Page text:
Information on Training a Yorkie

by Melinda Weaver
    Yorkies need a lot of exercise and mental stimulation.

    Yorkies need a lot of exercise and mental stimulation.

    yorkie portrait image by LynnMarie from Fotolia.com

    The mistake many owners make when purchasing a Yorkshire terrier is thinking they are purchasing a low-energy lapdog. Telling your friends that you're adopting a "Yorkie," as they're often called, negates the most important part of their name: terrier. Like most other terriers, Yorkies need a lot of exercise and mental stimulation and can often be stubborn and mischievious. Thus, even though Yorkies are small dogs, they still require plenty of training.

    Yorkshire terriers are a mix of several different terriers bred in Yorkshire to catch rats in clothing mills in the 19th century. Thus, they were owned largely by working-class individuals who needed a high-energy dog with an excellent prey drive. Though they rarely grow to larger than 7 lbs., they still have the energy of a rodent catcher and may use excess energy to remodel your house or yard (by chewing and digging, of course) if bored.

    Before adopting a Yorkie, recognize that you aren't getting just a lap dog that will sleep all day. Yorkies need a lot of exercise and mental stimulation. A training program can help provide mental stimulation so begin to teach your dog boundaries, recall (come when called) and other tricks as soon as you bring it home. Yorkies also require a lot of grooming, including daily brushing if you are going to keep the long hair, so begin to teach it to tolerate grooming immediately. This can be done easily by brushing only a little and giving rewards. Keep the sessions short and build up to brushing the whole coat. Don't let the coat get matted, or grooming will become very difficult on you and your dog.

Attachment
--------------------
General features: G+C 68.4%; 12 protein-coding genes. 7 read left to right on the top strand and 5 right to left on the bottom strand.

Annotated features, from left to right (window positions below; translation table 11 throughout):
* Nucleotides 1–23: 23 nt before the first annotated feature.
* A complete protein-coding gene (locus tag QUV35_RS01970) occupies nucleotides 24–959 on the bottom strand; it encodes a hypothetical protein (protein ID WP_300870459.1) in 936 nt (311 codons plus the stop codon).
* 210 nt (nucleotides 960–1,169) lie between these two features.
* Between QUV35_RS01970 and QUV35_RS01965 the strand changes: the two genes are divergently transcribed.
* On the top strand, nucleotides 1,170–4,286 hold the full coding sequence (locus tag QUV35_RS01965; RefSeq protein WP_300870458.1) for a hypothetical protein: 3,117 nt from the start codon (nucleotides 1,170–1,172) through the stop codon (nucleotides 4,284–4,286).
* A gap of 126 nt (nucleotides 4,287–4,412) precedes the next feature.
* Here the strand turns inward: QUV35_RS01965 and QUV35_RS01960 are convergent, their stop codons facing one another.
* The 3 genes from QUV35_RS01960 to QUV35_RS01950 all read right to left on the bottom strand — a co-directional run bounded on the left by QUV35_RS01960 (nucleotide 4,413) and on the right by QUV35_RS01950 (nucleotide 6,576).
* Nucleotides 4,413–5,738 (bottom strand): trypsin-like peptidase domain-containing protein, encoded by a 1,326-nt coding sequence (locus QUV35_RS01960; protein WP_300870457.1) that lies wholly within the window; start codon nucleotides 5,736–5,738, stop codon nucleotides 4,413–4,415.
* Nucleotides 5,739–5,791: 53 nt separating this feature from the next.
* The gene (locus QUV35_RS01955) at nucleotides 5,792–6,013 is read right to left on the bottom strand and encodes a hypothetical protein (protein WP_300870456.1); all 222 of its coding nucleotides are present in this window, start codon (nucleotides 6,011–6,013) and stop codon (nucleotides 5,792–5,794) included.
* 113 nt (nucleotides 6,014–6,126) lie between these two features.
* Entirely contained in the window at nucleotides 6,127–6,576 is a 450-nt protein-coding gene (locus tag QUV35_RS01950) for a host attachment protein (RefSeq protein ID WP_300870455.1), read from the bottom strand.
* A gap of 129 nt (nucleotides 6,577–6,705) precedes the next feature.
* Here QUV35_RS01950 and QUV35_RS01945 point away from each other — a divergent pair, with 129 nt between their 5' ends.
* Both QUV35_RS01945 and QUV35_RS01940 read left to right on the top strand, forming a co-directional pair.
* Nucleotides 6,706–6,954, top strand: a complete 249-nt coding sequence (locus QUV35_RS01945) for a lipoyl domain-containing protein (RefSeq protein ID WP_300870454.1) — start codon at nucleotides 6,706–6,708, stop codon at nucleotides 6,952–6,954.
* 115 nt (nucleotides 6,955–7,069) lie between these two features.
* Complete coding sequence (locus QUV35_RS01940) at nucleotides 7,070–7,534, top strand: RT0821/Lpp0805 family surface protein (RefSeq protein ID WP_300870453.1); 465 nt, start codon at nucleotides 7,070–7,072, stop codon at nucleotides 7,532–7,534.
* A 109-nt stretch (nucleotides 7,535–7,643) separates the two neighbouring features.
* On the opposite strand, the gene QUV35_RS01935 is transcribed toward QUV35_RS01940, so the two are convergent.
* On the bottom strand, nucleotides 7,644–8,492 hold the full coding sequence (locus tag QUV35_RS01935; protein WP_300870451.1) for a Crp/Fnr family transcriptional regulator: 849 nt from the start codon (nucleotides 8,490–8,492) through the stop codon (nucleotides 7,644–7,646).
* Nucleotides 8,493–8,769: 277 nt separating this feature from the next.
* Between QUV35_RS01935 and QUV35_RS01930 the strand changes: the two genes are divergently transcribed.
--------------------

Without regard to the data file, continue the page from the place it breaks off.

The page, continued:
One major problem most Yorkie owners face is excessive barking. Yorkies are excellent guard dogs despite their small size, but an underexercised, undersocialized Yorkie can drive owners crazy barking at every noise. To avoid this, begins socializing your puppy as soon as you get it to everything you don't want it to fear: men, women, children, walkers and crutches, hats, beards, skateboards, bicycles and so on. Make this a positive experience with lots of treats. When your dog barks, say "quiet" and reward it when it listens. If not, put your dog in a quiet room for timeout and ignore it until it's quiet.

    The other major problem facing Yorkie owners is potty training. Because Yorkies are small, they can hold their bladder for only an hour or less when they are puppies. Use a strict potty training regime by keeping a journal of when and how often your Yorkie relieves itself. When it is time, lead it outside (no carrying) through the door you want it to use. If your dog goes, give it a treat and let it back in the house for free time. If not, put your Yorkie in its crate until its next bathroom break. If your dog can hold it for an hour, repeat in an hour. Continue this until there are no accidents.

    Many Yorkie breeders caution that Yorkies should not be placed in a house with small children, because they are so fragile and easy to injure. If you adopt a Yorkie and have children, don't allow any roughhousing. Teach your children how to politely interact with the dog and always supervise any interactions. Teach your Yorkie to be calm around your children as well by keeping it on a leash and using timeouts if its behavior gets too excitable. Remember to give lots of additional exercise if using timeouts frequently.

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    About the Author

    Melinda Weaver graduated from the University of Kansas with a journalism degree in 2001. Weaver has worked as a writer since graduation, published in several newspapers and websites. She currently owns a dog training business in Phoenix, Pawsitive Partners, and is pursuing a PhD in animal behavior at Arizona State University.

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